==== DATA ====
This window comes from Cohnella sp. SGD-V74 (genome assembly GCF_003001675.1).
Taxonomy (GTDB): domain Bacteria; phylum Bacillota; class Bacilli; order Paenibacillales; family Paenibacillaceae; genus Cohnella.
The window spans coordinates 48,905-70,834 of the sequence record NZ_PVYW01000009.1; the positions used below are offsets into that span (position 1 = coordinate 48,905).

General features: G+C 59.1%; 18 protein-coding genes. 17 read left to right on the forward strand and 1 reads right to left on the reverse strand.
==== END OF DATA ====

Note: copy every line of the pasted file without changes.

This window comes from Cohnella sp. SGD-V74 (genome assembly GCF_003001675.1).
Taxonomy (GTDB): domain Bacteria; phylum Bacillota; class Bacilli; order Paenibacillales; family Paenibacillaceae; genus Cohnella.
The window spans coordinates 48,905-70,834 of the sequence record NZ_PVYW01000009.1; the positions used below are offsets into that span (position 1 = coordinate 48,905).

General features: G+C 59.1%; 18 protein-coding genes. 17 read left to right on the forward strand and 1 reads right to left on the reverse strand.